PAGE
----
The University of Pittsburgh Pittsburgh Campus
The University of Pittsburgh Pittsburgh Campus - Comments and Student Experiences|
I transferred in as a sophomore (I'm an International student from an English-speaking country), after a gap of a few years in my education. If I applied as a freshman, I'd probably be attending a higher ranked school (I got 2240 SAT, 4.0 GPA and IB), but Pitt was the best school that took all my credit.
For those who felt 'overlooked' in some of their college applications, and have Pitt as a safety school, there's not a lot of ambition going around here. People do their work, go to class, and hang out with their friends.
But that being said, students here are very friendly, approachable, and the school is big enough that you can find your niche socially. People tend to stick with their own groups, some locals of Pittsburgh stick with their troupe of high school friends. But I have made a ton of friends here. From all different backgrounds, and from all different academic and non-academic interests.
Pitt is the sort of school where, if you're willing to work on being academically and socially successful, you'll have a great time. Yes, I kick myself a little for never applying to an Ivy / top ranked school, but I believe this school has everything I need for my own success.
If you're thinking about coming to Pitt and want to succeed socially (I'm a guy by the way), this is my advice:
-Join clubs. Pitt has heaps of them. Whether it's Greek Life, performing arts, club sports, volunteering, academic interest groups, gaming, or Model UN, these are great ways to make new friends.
-Live on campus your first year. Even if you transfer in, putting yourself in a dorm gets you in with a bunch of people.
-Diversify your friendship groups. Get food with everyone you meet, especially around orientation time. People are looking to make new connections. It's a good life skill anyway.
-If you're into partying, go Greek, or buddy yourself up with someone who knows where all the parties are at.
-Put yourself out there. Most people aren't super chatty, so be proactive in trying to get to know people. Talk to everyone.
-Do the RA / group activities. They may seem silly, but you do get to know people that way.
-There are a fair few people here, who just want to hang with their group of friends and talk to no-one else. That's okay, just find people that want to make new friends.So that's my little guide to succeeding socially at Pitt. It's a good school, it has everything you need. It doesn't have the Ivy prestige but if you're willing to really put yourself out there, it's a super fun experience.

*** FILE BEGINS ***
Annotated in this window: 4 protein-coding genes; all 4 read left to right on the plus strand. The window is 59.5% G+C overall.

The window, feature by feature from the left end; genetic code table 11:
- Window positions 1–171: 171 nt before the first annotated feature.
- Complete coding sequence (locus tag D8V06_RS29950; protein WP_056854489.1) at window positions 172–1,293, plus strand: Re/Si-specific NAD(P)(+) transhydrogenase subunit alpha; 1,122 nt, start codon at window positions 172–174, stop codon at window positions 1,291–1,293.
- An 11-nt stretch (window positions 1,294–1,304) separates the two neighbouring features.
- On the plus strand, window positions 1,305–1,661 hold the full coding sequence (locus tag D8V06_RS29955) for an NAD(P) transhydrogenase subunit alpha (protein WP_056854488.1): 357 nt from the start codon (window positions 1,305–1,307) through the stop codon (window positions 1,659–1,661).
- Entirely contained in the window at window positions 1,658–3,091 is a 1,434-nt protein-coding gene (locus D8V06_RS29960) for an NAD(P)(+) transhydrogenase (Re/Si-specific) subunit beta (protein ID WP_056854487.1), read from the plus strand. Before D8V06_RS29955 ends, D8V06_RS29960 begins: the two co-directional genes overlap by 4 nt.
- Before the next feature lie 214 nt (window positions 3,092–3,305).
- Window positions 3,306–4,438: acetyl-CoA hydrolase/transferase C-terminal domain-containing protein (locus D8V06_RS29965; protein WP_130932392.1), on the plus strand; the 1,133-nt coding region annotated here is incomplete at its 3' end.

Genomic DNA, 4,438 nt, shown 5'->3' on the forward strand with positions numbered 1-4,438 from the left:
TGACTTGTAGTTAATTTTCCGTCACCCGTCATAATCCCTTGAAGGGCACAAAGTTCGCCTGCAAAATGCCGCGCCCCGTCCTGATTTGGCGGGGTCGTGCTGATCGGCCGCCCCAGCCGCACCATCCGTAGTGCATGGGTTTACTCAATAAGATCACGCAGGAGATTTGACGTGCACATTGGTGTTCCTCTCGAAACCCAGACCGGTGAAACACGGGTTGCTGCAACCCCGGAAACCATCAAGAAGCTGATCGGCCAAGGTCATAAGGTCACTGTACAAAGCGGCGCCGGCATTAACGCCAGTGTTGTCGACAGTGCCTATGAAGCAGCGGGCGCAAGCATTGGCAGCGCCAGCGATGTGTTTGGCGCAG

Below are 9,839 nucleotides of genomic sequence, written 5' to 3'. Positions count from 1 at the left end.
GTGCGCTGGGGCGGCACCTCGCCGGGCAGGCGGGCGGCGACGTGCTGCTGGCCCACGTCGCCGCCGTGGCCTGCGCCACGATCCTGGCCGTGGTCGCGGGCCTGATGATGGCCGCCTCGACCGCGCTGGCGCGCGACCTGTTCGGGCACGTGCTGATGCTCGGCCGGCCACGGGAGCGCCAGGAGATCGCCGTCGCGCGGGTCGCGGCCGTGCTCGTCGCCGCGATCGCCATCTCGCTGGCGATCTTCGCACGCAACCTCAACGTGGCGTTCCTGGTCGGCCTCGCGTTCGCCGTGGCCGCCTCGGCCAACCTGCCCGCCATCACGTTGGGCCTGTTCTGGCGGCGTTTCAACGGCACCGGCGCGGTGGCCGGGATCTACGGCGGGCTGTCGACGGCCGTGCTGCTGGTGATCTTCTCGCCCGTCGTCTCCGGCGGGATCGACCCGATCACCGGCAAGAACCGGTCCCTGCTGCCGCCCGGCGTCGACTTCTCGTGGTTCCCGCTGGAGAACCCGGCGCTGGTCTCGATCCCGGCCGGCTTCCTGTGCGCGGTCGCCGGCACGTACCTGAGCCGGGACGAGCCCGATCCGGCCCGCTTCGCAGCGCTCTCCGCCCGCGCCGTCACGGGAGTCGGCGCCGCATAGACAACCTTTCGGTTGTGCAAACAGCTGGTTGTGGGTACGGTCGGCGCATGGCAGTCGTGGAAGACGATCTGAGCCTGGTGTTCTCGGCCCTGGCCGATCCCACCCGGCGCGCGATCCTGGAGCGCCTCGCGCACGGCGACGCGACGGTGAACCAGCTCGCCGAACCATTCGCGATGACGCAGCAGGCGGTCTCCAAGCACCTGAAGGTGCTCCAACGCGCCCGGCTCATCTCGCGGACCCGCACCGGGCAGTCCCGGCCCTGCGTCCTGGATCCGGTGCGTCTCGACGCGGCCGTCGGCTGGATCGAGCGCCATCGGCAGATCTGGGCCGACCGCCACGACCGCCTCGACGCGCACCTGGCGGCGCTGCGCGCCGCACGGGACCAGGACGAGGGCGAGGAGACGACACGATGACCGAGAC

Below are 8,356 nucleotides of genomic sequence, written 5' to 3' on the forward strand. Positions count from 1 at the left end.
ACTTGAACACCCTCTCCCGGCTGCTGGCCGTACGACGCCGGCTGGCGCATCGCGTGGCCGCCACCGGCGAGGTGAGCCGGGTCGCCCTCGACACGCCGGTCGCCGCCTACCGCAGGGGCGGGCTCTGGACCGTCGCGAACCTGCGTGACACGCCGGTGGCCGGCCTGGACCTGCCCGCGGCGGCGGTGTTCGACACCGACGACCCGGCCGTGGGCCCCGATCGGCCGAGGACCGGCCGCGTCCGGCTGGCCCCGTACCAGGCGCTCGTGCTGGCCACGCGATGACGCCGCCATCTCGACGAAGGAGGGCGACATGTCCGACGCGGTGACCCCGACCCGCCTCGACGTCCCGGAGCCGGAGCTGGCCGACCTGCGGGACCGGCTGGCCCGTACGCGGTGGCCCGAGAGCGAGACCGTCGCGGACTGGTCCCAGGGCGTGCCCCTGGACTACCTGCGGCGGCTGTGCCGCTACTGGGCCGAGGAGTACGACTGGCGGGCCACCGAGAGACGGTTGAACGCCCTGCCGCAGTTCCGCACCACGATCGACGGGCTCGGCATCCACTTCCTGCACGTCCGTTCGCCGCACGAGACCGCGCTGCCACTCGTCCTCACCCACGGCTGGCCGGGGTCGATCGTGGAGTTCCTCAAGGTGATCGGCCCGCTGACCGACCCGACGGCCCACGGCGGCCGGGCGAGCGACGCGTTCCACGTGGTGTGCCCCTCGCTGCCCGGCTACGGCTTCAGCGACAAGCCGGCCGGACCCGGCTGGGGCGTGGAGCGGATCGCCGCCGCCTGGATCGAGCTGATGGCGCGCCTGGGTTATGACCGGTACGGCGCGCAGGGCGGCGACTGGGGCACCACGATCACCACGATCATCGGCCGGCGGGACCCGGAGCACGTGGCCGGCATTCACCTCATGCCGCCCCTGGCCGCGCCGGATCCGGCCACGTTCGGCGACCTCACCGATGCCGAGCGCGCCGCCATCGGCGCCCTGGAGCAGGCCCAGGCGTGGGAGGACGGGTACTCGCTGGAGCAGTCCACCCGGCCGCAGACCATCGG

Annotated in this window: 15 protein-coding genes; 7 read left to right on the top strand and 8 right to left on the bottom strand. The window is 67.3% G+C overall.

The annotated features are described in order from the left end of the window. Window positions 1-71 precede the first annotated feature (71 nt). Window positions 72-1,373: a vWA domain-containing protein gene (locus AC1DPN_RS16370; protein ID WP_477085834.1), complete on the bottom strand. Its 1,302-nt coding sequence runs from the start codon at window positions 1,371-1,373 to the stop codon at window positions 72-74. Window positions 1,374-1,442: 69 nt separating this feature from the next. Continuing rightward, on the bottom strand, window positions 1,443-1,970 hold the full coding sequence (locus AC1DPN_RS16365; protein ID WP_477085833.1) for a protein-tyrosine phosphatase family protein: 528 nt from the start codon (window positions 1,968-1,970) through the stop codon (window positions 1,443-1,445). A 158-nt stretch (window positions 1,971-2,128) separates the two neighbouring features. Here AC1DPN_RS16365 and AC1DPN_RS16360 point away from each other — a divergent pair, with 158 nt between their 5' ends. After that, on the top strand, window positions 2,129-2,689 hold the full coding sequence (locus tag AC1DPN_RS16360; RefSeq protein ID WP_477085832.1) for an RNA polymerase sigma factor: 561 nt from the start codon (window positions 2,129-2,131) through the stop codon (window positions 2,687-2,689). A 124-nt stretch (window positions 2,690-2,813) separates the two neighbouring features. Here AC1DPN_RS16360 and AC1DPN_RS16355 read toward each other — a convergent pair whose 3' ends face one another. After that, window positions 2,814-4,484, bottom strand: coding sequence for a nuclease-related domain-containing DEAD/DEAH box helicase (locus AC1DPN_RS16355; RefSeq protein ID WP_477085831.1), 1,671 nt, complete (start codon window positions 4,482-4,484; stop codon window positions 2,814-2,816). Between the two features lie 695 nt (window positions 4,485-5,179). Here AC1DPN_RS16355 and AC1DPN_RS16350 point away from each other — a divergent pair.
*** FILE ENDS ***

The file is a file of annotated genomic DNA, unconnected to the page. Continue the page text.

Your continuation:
Speaking of textbooks, most of the required textbooks are the newest, most expensive edition, while reviews on amazon and elsewhere for these books are very poor. It seems Pitt has partnerships and doesn't care much for the quality of your education - as long as you pay them money, they don't care. For example: one of the books listed as 'required' for me for a class starting one month from now is the 10th edition of a book that currently only has 9 editions, and the 9th edition got terrible reviews on amazon ("Probability and Statistics for Engineers and Scientists" by Walpole).
The course content seems passable, at best. It's not amazing or anything. My friends who went to Case, Penn State, and CMU seem to have come out with much more knowledge than I did from their curriculum. There are very obvious holes in the computer engineering curriculum. Students are taught things like Java and C, which is fine for 2000's era "enterprisey" businesses, but aren't taught newer languages like Python or Ruby; web technology isn't required, databases aren't required, security isn't required, and I'm not sure if we even offer anything related to functional programming (not even LISP, which seems to be REQUIRED, FIRST SEMESTER for any computer science major elsewhere), no mention of design patterns. In fact, to me, it seems like I didn't learn either computer science theory OR the "engineering" side of computer engineering. It seems like I just learned a bunch of basic topics in computer technology.
Dorms are good; apartments around Oakland are generally shady as ****. I generally don't feel safe in South Oakland at night. School cafeteria is mediocre at best. Peers are generally very friendly - I had a lot of fun in the marching band. Some places on campus are beautiful, once you get past Pitt's awful Brutalist architecture. Overall, especially for computer engineers: go somewhere else if you can. Pitt should probably be a "backup school" for you.